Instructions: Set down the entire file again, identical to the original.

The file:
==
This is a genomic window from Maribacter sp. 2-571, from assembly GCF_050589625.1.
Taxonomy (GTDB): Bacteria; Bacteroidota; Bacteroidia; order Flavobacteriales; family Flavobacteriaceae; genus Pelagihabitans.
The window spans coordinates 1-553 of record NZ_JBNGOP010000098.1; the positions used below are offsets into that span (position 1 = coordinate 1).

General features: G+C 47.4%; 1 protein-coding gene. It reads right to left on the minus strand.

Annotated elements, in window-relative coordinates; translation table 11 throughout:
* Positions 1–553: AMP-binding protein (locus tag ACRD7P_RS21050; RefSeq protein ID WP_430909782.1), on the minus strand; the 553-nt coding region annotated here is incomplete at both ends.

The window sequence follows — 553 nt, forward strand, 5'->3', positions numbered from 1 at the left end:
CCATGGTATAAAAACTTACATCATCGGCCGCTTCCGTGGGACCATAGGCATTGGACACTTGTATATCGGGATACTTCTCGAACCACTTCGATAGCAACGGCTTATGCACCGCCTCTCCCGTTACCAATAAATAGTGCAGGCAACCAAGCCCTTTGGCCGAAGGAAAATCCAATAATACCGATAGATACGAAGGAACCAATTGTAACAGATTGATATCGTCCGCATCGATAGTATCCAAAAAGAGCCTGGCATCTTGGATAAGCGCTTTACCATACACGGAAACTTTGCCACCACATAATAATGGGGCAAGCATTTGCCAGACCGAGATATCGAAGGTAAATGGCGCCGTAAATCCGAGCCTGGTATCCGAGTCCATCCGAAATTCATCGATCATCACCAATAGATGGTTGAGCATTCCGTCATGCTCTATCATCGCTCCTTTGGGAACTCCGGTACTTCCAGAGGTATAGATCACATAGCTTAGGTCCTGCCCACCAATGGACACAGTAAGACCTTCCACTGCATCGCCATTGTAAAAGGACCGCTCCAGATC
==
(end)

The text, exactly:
This is a genomic window from Maribacter sp. 2-571, from assembly GCF_050589625.1.
Taxonomy (GTDB): Bacteria; Bacteroidota; Bacteroidia; order Flavobacteriales; family Flavobacteriaceae; genus Pelagihabitans.
The window spans coordinates 1-553 of record NZ_JBNGOP010000098.1; the positions used below are offsets into that span (position 1 = coordinate 1).

General features: G+C 47.4%; 1 protein-coding gene. It reads right to left on the minus strand.

Annotated elements, in window-relative coordinates; translation table 11 throughout:
* Positions 1–553: AMP-binding protein (locus tag ACRD7P_RS21050; RefSeq protein ID WP_430909782.1), on the minus strand; the 553-nt coding region annotated here is incomplete at both ends.

The window sequence follows — 553 nt, forward strand, 5'->3', positions numbered from 1 at the left end:
CCATGGTATAAAAACTTACATCATCGGCCGCTTCCGTGGGACCATAGGCATTGGACACTTGTATATCGGGATACTTCTCGAACCACTTCGATAGCAACGGCTTATGCACCGCCTCTCCCGTTACCAATAAATAGTGCAGGCAACCAAGCCCTTTGGCCGAAGGAAAATCCAATAATACCGATAGATACGAAGGAACCAATTGTAACAGATTGATATCGTCCGCATCGATAGTATCCAAAAAGAGCCTGGCATCTTGGATAAGCGCTTTACCATACACGGAAACTTTGCCACCACATAATAATGGGGCAAGCATTTGCCAGACCGAGATATCGAAGGTAAATGGCGCCGTAAATCCGAGCCTGGTATCCGAGTCCATCCGAAATTCATCGATCATCACCAATAGATGGTTGAGCATTCCGTCATGCTCTATCATCGCTCCTTTGGGAACTCCGGTACTTCCAGAGGTATAGATCACATAGCTTAGGTCCTGCCCACCAATGGACACAGTAAGACCTTCCACTGCATCGCCATTGTAAAAGGACCGCTCCAGATC